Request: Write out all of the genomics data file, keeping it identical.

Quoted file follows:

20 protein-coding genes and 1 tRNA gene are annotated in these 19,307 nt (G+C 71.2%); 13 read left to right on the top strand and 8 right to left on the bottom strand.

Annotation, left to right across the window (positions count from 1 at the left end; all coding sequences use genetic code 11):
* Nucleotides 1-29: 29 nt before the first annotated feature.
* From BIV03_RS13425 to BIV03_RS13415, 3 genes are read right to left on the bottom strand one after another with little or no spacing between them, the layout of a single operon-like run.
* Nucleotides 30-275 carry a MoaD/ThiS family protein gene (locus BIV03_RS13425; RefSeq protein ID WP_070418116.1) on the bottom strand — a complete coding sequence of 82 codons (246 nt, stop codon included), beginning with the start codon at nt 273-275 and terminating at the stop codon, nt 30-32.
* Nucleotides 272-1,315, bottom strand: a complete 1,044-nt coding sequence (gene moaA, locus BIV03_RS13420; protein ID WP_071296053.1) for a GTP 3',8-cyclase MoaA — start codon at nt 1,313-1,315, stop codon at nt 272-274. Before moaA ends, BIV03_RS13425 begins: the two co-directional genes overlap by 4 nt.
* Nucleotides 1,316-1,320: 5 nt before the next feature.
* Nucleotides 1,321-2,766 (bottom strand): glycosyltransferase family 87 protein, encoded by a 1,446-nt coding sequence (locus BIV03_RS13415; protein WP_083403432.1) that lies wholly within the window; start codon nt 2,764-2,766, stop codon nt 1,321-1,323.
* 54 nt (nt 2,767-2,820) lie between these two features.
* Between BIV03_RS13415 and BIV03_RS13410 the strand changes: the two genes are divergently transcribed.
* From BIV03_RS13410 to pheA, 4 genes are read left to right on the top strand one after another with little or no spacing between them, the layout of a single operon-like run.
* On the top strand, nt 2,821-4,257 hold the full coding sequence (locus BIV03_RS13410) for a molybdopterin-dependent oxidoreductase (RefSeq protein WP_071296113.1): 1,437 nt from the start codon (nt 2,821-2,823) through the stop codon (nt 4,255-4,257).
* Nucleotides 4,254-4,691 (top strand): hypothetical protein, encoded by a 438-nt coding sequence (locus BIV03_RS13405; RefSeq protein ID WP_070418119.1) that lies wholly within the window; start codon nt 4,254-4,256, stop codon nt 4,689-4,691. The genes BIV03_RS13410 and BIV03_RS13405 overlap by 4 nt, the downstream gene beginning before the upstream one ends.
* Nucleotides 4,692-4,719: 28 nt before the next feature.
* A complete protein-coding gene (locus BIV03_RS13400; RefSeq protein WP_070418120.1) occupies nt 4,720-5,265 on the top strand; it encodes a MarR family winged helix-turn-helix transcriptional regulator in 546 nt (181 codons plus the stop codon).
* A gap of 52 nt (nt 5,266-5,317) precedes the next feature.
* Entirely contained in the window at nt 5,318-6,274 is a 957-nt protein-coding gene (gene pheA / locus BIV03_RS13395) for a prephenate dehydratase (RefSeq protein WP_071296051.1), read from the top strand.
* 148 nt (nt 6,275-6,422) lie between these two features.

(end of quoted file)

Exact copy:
20 protein-coding genes and 1 tRNA gene are annotated in these 19,307 nt (G+C 71.2%); 13 read left to right on the top strand and 8 right to left on the bottom strand.

Annotation, left to right across the window (positions count from 1 at the left end; all coding sequences use genetic code 11):
* Nucleotides 1-29: 29 nt before the first annotated feature.
* From BIV03_RS13425 to BIV03_RS13415, 3 genes are read right to left on the bottom strand one after another with little or no spacing between them, the layout of a single operon-like run.
* Nucleotides 30-275 carry a MoaD/ThiS family protein gene (locus BIV03_RS13425; RefSeq protein ID WP_070418116.1) on the bottom strand — a complete coding sequence of 82 codons (246 nt, stop codon included), beginning with the start codon at nt 273-275 and terminating at the stop codon, nt 30-32.
* Nucleotides 272-1,315, bottom strand: a complete 1,044-nt coding sequence (gene moaA, locus BIV03_RS13420; protein ID WP_071296053.1) for a GTP 3',8-cyclase MoaA — start codon at nt 1,313-1,315, stop codon at nt 272-274. Before moaA ends, BIV03_RS13425 begins: the two co-directional genes overlap by 4 nt.
* Nucleotides 1,316-1,320: 5 nt before the next feature.
* Nucleotides 1,321-2,766 (bottom strand): glycosyltransferase family 87 protein, encoded by a 1,446-nt coding sequence (locus BIV03_RS13415; protein WP_083403432.1) that lies wholly within the window; start codon nt 2,764-2,766, stop codon nt 1,321-1,323.
* 54 nt (nt 2,767-2,820) lie between these two features.
* Between BIV03_RS13415 and BIV03_RS13410 the strand changes: the two genes are divergently transcribed.
* From BIV03_RS13410 to pheA, 4 genes are read left to right on the top strand one after another with little or no spacing between them, the layout of a single operon-like run.
* On the top strand, nt 2,821-4,257 hold the full coding sequence (locus BIV03_RS13410) for a molybdopterin-dependent oxidoreductase (RefSeq protein WP_071296113.1): 1,437 nt from the start codon (nt 2,821-2,823) through the stop codon (nt 4,255-4,257).
* Nucleotides 4,254-4,691 (top strand): hypothetical protein, encoded by a 438-nt coding sequence (locus BIV03_RS13405; RefSeq protein ID WP_070418119.1) that lies wholly within the window; start codon nt 4,254-4,256, stop codon nt 4,689-4,691. The genes BIV03_RS13410 and BIV03_RS13405 overlap by 4 nt, the downstream gene beginning before the upstream one ends.
* Nucleotides 4,692-4,719: 28 nt before the next feature.
* A complete protein-coding gene (locus BIV03_RS13400; RefSeq protein WP_070418120.1) occupies nt 4,720-5,265 on the top strand; it encodes a MarR family winged helix-turn-helix transcriptional regulator in 546 nt (181 codons plus the stop codon).
* A gap of 52 nt (nt 5,266-5,317) precedes the next feature.
* Entirely contained in the window at nt 5,318-6,274 is a 957-nt protein-coding gene (gene pheA / locus BIV03_RS13395) for a prephenate dehydratase (RefSeq protein WP_071296051.1), read from the top strand.
* 148 nt (nt 6,275-6,422) lie between these two features.